[11] Measurements of pH were carried out with a combined electrode (Metrohm 6.0232.100), calibrated on the total hydrogen ion concentration scale, using TRIS (2-amino-2-hydroxymethyl-1,3-propanediol) and AMP (2-aminopyridine) buffers prepared at a salinity of 35 according to Dickson [1993]. Measurements of TA were carried out by open-cell titration with HCl 0.1 M according to Gran [1952] on 100 mL filtered (GF/F Whatman) seawater samples, and data were quality checked with certified reference material acquired from Andrew Dickson (Scripps Institution of Oceanography, University of California, San Diego). Dissolved inorganic carbon (DIC) and the saturation state of calcite (ΩCAL) were computed from pH and TA using the carbonic acid dissociation constants of Mehrbach et al. [1973] refitted by Dickson and Millero [1987], and the calcite solubility of Mucci [1983].

[12] Concentrations of dissolved O2 were measured by Winkler titration with a potentiometric end point determination. Reagents and standardizations were similar to those described by Knap et al. [1996]. The O2 saturation level (%O2) was calculated from the measured O2 concentration and the O2 concentration at saturation computed with the algorithm given by Benson and Krause [1984]. PO43− was measured colorimetrically with the molybdate and ascorbic acid method described by Grasshoff et al. [1983].

2.3. Evaluation of the Effect of Biological Activity on Carbonate Chemistry of Surface Waters and Air-Sea CO2 Fluxes

[13] The effect on DIC, pCO2, and ΩCAL in surface waters of net community production (NCP) and net community calcification (NCC) was estimated on the basis of the changes between the surface layer and the deep layer of nutrients and of TA, respectively. Changes in nutrients and TA were computed as the difference of the average concentration in the surface layer (top 20 m, 〈X〉0–20m) and the average concentration of the deep layer (80 m to seafloor, 〈X〉80m–bottom). The lower limit of the surface layer (20 m) was chosen to include data within the euphotic layer (euphotic depth typically of ∼30 m during the cruises, not shown), while the upper limit of the deep layer (80 m) was chosen to avoid the base of the thermocline (at some stations down to 70 m, not shown). For the deeper stations on the continental slope, the averaging of the deep layer data was made down to 150 m.

[14] TA and DIC were normalized to a constant salinity of 35.5 (TA35.5 and DIC35.5, respectively) according to:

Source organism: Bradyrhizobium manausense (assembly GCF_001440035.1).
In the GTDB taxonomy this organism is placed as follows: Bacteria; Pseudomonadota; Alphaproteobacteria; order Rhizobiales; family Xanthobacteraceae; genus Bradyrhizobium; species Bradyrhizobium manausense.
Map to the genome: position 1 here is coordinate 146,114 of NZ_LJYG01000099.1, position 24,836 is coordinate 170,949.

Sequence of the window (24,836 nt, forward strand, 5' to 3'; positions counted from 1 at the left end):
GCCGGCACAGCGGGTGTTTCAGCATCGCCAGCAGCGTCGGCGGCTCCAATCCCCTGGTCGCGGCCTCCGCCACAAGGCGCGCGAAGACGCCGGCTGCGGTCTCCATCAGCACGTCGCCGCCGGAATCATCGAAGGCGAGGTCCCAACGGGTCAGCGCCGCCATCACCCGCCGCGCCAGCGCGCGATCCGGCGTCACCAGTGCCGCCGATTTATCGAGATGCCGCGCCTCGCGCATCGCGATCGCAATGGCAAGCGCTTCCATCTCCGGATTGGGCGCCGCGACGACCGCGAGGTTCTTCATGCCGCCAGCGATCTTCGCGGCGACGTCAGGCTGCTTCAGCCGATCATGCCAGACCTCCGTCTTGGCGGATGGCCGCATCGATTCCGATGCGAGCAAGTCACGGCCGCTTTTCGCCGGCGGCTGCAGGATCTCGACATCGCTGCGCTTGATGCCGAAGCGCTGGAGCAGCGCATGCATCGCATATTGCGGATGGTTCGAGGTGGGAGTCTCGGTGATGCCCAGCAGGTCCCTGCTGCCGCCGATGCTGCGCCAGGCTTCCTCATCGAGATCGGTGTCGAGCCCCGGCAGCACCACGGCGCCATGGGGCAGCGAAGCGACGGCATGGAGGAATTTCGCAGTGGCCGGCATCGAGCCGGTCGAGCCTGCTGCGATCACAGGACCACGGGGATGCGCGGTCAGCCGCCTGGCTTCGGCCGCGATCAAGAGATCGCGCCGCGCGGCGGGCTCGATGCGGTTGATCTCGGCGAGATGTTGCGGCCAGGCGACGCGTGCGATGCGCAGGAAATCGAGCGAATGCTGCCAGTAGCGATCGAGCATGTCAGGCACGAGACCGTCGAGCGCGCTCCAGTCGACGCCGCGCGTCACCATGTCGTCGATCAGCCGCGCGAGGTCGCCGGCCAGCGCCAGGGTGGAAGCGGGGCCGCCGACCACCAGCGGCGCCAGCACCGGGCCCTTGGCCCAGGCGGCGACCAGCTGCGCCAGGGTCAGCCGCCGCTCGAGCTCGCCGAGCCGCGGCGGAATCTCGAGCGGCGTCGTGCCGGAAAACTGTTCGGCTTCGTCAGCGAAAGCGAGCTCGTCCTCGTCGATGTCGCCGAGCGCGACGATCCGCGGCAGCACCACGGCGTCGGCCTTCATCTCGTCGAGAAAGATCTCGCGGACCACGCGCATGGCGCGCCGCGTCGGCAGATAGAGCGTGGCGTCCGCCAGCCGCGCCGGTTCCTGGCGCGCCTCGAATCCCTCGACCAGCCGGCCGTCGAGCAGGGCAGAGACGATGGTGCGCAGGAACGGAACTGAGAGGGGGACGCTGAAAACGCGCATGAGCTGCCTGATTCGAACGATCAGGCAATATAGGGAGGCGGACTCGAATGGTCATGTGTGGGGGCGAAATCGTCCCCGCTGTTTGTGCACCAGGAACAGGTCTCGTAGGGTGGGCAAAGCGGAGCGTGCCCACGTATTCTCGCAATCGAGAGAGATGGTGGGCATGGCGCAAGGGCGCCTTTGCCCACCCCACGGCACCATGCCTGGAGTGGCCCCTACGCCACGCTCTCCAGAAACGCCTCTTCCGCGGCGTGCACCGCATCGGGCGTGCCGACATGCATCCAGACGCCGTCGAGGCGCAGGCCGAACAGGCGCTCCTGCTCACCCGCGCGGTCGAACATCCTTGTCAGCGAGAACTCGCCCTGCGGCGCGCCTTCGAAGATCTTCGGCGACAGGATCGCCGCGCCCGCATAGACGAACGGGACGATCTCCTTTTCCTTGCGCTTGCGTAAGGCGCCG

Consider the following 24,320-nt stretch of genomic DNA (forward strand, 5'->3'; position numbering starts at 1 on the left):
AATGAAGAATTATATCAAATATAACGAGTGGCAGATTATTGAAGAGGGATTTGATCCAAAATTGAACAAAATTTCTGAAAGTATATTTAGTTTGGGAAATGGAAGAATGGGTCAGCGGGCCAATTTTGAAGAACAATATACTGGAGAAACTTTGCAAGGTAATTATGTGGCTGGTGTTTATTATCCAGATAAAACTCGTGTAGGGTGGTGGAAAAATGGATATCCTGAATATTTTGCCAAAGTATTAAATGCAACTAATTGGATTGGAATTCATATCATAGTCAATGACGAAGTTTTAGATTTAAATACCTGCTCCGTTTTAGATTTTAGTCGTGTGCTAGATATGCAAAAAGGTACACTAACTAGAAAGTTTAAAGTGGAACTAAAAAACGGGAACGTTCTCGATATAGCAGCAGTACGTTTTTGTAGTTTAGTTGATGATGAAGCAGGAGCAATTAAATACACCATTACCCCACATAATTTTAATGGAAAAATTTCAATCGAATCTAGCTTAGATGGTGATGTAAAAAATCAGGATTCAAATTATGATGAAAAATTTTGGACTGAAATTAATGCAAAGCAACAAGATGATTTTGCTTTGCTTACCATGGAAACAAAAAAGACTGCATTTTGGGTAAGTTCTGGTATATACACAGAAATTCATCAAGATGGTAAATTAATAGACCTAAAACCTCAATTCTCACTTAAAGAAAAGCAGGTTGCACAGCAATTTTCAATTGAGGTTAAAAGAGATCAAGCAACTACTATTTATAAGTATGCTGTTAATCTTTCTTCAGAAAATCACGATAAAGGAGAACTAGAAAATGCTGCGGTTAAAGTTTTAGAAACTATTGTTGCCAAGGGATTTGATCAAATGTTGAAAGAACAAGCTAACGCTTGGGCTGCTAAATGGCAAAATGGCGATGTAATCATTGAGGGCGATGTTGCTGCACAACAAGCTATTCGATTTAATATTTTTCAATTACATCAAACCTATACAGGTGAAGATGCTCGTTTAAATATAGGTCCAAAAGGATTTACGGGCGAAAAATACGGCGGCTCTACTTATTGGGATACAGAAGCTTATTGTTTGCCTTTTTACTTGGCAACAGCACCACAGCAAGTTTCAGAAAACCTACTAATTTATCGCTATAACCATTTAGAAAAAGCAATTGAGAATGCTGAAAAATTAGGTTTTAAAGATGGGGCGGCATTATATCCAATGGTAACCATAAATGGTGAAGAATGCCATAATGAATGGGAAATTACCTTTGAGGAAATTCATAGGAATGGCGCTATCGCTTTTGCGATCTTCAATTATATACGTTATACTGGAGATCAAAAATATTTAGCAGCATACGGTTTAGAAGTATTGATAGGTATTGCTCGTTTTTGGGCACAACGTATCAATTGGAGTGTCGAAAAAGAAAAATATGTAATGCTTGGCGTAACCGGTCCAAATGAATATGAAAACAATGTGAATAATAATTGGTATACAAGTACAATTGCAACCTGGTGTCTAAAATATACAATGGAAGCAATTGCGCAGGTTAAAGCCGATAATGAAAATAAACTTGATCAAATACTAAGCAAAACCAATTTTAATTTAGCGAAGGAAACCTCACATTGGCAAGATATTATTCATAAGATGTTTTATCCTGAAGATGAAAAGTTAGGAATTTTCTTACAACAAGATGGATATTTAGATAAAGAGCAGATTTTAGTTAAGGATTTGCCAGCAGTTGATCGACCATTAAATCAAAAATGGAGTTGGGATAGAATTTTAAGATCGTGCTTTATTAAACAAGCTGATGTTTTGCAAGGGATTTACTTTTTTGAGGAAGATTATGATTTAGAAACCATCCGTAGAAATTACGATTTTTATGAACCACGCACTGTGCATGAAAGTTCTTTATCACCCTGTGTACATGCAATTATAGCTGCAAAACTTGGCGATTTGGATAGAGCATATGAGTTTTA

equation image

where TA and DIC are the observed values at the observed salinity (S).

[15] Hereafter, pCO2@SST refers to pCO2 at SST and pCO2@13°C refers to the pCO2 normalized to a temperature of 13°C applying the algorithm of Takahashi et al. [1993]. The change of pCO2 due to temperature (T) changes (ΔpCO2SST) was computed with the algorithm of Takahashi et al. [1993] and the change of TT):

equation image

[16] For the anomaly of TA (TAanomaly) to only represent CaCO3 production and dissolution and to exclude the effect of organic matter production and degradation, TA values have to be corrected for PO43− and nitrate (NO3) assimilation and release [Brewer and Goldman, 1976]. PO43− assimilation is given by the term 〈PO43−80m–bottom − 〈PO43−0–20m. In absence of NO3 data during the June 2006 cruise, NO3 assimilation was computed for the three cruises from PO43− assimilation, using the Redfield ratio (16:1). During the May 2007 and May 2008 cruises, the measured NO3:PO43− ratios were 16.7 and 15.7, respectively (not shown), hence close to the Redfield ratio. The TAanomaly was computed according to:

equation image

[17] The change of DIC in surface waters due to net organic carbon production (ΔDICorg) was computed from the change of PO43− converted to carbon using the Redfield ratio (106:1), according to:

equation image

[18] The change of DIC in surface waters due to net CaCO3 production (ΔDICinorg) was computed using the TA anomaly technique [e.g., Smith and Key, 1975] according to:

equation image

[19] To estimate the change of pCO2 due to ΔDICorg and ΔDICinorg (ΔpCO2org and ΔpCO2inorg, respectively), we first computed DIC at atmospheric CO2 equilibrium (DICeq) from an average TA of 2340 μmol kg−1, a pCO2 of 380 ppm, an average temperature of 13°C, and an average salinity of 35.5.

[20] The value ΔpCO2org was computed as the difference between atmospheric equilibrium (380 ppm) and pCO2 computed from DICorg, a TA of 2340 μmol kg−1, a temperature of 13°C and a salinity of 35.5, where DICorg is given by:

equation image

ΔpCO2inorg was computed as the difference between atmospheric equilibrium (380 ppm) and pCO2 computed from DICinorg, TAinorg, a temperature of 13°C, and a salinity of 35.5, where DICinorg and TAinorg are given by:

equation image